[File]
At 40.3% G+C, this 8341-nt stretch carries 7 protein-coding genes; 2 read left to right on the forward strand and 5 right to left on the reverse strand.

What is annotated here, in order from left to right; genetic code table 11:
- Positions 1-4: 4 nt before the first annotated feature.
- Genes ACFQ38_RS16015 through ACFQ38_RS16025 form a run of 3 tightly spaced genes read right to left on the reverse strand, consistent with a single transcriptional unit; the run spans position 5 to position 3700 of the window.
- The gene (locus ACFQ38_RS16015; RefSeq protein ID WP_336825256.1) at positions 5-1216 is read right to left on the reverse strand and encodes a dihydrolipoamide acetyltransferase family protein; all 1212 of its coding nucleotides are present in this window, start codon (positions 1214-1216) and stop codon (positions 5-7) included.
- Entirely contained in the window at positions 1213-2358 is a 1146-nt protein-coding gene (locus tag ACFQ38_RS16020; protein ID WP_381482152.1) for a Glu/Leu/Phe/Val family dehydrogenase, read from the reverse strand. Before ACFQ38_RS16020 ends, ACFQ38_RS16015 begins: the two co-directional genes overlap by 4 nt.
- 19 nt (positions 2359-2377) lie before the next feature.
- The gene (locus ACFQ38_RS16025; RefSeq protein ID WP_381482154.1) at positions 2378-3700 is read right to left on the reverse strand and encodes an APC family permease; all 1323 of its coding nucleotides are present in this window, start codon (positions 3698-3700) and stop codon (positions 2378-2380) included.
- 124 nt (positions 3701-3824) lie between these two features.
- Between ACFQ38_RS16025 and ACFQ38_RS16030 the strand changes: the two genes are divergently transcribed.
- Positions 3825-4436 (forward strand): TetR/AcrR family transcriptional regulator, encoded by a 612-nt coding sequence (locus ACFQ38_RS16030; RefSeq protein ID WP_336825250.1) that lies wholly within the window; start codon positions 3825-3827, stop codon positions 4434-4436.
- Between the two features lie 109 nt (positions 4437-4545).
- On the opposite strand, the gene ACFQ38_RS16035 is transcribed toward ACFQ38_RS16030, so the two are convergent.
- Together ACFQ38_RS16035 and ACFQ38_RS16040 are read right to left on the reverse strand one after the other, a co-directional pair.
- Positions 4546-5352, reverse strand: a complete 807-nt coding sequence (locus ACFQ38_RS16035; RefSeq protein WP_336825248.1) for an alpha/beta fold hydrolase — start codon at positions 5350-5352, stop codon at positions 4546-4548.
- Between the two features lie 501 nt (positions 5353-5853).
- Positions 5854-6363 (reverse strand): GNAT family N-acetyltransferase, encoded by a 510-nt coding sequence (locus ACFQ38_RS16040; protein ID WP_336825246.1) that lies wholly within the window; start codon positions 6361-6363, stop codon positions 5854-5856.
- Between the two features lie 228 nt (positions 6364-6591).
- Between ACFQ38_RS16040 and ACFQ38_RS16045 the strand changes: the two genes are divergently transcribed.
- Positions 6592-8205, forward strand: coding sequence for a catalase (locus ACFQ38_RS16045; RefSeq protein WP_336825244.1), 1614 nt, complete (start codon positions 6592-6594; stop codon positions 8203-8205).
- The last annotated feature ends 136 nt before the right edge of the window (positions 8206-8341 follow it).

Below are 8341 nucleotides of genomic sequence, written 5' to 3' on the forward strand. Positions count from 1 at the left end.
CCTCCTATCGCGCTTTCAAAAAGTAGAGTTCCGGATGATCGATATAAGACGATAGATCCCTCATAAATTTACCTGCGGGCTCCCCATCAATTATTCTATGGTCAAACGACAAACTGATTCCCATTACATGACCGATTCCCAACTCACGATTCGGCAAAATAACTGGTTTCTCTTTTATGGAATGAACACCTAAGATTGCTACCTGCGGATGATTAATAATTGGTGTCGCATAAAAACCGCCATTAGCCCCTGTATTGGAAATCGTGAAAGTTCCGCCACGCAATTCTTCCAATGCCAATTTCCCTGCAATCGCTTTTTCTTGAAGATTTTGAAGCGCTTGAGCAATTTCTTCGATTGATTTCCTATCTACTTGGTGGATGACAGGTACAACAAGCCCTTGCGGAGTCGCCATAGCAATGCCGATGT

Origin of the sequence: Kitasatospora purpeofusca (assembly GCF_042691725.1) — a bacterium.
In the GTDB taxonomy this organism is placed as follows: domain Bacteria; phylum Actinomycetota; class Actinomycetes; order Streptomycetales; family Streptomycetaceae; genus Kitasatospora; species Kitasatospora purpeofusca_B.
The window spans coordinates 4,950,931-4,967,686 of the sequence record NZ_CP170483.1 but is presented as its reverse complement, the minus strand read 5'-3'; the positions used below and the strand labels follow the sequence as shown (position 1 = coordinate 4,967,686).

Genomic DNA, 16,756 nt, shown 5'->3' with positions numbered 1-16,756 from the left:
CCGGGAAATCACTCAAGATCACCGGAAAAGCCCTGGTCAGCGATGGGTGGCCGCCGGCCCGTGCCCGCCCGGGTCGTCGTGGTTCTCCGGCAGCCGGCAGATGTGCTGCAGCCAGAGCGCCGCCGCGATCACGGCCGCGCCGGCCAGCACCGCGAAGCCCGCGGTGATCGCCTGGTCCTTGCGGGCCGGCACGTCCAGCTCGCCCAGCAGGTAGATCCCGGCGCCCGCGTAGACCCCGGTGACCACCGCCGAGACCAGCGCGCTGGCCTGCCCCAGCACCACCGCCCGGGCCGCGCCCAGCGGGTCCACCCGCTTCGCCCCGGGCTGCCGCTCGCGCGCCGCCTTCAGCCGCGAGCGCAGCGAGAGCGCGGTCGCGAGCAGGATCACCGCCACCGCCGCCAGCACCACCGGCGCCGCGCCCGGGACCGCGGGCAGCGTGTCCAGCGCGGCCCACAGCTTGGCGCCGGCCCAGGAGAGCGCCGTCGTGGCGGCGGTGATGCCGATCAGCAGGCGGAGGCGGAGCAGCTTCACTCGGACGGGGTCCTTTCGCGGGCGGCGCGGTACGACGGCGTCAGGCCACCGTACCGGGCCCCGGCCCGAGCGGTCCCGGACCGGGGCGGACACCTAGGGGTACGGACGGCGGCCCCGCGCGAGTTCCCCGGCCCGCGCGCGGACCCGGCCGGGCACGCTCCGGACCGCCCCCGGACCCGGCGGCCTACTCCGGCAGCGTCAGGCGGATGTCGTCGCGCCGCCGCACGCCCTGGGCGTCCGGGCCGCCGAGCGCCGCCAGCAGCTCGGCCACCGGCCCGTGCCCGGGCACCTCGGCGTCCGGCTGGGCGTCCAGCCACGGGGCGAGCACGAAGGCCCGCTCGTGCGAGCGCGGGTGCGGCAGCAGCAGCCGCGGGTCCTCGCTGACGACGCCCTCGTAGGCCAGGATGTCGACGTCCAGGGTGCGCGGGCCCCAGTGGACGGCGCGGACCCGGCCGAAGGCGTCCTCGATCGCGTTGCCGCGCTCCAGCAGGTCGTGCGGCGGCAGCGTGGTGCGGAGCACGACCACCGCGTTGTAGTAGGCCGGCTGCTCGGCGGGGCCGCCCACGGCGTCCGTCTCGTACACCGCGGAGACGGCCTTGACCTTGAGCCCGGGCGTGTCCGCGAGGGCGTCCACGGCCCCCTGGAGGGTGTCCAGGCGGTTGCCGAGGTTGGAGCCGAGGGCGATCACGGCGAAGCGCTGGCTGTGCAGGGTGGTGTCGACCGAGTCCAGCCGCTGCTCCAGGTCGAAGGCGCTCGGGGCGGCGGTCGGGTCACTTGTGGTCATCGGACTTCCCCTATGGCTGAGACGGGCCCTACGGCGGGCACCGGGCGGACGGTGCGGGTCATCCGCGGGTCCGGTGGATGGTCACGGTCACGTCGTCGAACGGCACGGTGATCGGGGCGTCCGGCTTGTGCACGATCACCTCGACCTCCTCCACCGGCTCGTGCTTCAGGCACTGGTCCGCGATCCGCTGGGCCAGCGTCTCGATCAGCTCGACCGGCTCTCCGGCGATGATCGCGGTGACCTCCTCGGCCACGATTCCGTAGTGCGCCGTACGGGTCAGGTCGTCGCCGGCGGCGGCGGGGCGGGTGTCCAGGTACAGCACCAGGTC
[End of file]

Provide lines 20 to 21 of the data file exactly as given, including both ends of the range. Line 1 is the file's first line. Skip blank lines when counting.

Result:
- Positions 6592-8205, forward strand: coding sequence for a catalase (locus ACFQ38_RS16045; RefSeq protein WP_336825244.1), 1614 nt, complete (start codon positions 6592-6594; stop codon positions 8203-8205).
- The last annotated feature ends 136 nt before the right edge of the window (positions 8206-8341 follow it).